In January, Illinois will become the 11th state in the Union to legalize recreational marijuana.

Similar to many — or any — societal change, it is bound to have some unintended, good or bad, consequences. Fewer people will be fined, or sent to jail. Many of those already convicted will be pardoned.

If you think marijuana sales will be a bonanza for the small mom-and-pop entrepreneur, the answer is “maybe not.” The fee to set up a marijuana sales operation, on top of all other business costs, is a $100,000 payment to the state. That’s a “cost of doing business” expense for a large chain operation, but a big hurdle for someone starting from scratch.

And what of marijuana and driving? National figures by AAA show 15 million people per month drive within an hour of smoking marijuana. People view marijuana as less troublesome than alcohol.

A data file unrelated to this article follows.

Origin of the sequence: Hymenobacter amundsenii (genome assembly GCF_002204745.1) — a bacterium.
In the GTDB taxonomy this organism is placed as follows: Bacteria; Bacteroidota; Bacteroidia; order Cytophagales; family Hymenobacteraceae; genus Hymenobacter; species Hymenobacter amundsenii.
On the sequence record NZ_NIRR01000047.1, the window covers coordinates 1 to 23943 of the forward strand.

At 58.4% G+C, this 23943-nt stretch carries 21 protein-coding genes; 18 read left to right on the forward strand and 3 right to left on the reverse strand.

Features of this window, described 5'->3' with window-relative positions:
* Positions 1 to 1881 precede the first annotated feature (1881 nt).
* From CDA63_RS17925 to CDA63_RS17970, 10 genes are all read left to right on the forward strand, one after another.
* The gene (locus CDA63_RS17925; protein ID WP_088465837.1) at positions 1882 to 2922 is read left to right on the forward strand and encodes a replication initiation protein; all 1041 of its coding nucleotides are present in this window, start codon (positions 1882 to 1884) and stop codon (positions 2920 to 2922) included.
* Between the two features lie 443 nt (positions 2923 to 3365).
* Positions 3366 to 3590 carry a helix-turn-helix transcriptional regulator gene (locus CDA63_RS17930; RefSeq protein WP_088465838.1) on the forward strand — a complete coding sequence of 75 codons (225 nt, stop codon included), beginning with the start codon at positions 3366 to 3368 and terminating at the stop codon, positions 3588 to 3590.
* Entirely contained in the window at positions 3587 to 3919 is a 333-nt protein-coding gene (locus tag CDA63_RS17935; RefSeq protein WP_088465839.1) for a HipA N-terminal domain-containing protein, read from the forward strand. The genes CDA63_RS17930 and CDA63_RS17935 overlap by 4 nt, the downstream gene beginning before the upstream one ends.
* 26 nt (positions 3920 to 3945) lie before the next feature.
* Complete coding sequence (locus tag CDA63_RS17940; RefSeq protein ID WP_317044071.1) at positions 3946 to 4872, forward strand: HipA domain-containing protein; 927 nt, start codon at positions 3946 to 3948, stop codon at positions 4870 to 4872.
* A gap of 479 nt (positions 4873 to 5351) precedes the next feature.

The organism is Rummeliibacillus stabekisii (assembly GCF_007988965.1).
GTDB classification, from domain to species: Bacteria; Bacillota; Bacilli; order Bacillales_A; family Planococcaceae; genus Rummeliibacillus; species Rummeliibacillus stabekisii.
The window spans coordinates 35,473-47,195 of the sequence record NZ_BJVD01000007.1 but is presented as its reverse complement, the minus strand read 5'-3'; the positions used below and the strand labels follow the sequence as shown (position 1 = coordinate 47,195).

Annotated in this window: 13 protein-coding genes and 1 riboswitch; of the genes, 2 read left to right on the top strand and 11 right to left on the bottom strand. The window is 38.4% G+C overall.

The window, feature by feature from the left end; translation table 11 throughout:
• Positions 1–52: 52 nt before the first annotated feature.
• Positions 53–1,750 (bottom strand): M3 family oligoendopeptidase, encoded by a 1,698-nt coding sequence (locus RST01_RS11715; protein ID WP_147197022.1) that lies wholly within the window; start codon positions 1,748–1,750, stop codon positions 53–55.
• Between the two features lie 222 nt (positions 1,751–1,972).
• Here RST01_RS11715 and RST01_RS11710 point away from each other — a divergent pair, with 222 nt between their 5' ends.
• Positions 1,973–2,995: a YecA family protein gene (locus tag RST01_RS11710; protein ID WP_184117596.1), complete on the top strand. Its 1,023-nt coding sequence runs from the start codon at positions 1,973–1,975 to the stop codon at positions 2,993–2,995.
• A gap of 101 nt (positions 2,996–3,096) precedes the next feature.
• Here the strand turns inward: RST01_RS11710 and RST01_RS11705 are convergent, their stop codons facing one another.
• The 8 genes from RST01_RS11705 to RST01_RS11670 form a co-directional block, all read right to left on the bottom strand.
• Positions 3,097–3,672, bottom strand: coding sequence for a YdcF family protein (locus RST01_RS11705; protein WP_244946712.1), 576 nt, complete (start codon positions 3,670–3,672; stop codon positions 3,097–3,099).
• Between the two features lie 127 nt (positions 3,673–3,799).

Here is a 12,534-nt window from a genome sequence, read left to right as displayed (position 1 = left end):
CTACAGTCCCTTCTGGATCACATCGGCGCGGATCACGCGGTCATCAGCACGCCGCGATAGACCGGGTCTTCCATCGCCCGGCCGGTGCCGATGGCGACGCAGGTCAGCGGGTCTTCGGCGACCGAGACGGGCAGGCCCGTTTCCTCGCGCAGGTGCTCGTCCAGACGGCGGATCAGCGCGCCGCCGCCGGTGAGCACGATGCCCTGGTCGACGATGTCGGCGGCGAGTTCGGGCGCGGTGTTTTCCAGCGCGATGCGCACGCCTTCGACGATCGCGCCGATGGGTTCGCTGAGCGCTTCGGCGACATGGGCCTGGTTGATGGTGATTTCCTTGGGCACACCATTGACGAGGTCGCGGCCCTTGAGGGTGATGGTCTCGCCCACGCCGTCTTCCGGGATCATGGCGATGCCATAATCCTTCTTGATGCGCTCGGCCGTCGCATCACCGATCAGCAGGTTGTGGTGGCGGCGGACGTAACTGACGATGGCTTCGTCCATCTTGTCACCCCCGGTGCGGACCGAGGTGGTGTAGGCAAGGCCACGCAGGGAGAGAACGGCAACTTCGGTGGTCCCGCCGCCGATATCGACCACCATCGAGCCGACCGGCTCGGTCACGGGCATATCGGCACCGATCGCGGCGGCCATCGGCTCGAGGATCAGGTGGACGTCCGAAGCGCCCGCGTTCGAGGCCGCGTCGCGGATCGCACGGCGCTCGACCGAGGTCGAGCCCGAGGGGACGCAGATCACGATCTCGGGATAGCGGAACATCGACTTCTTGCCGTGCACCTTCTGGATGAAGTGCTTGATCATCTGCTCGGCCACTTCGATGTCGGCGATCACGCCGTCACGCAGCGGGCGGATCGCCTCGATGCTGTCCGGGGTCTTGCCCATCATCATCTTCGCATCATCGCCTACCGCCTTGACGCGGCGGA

It is true that marijuana is different from alcohol. For one thing, there is no instant test — no Breathalyzer — for marijuana. A blood test has to be used. Yet, marijuana evidence remains in the bloodstream long after its potential impairment has faded away. Blood test results might not be “fair” or relevant.

The more than 60 studies note that marijuana does affect different people in different ways. Weekend users tend to become forgetful. Where am I going? Occasional users slow down. Heavy users tend to not drive at all.

But there is a big difference between saying it is not overpowering and it is safe. An esurance study says someone who uses marijuana and drives within the next four hours is twice as likely to get in an accident. Other studies note that marijuana affects one’s coordination, concentration and eyesight.

What is safe is not to smoke marijuana and drive. It also makes sense for officers to use common sense and pull over anyone in jeopardy of injuring themselves or others.

Comparing it to alcohol is one thing.

Comparing it to being stone cold sober might be a better view.

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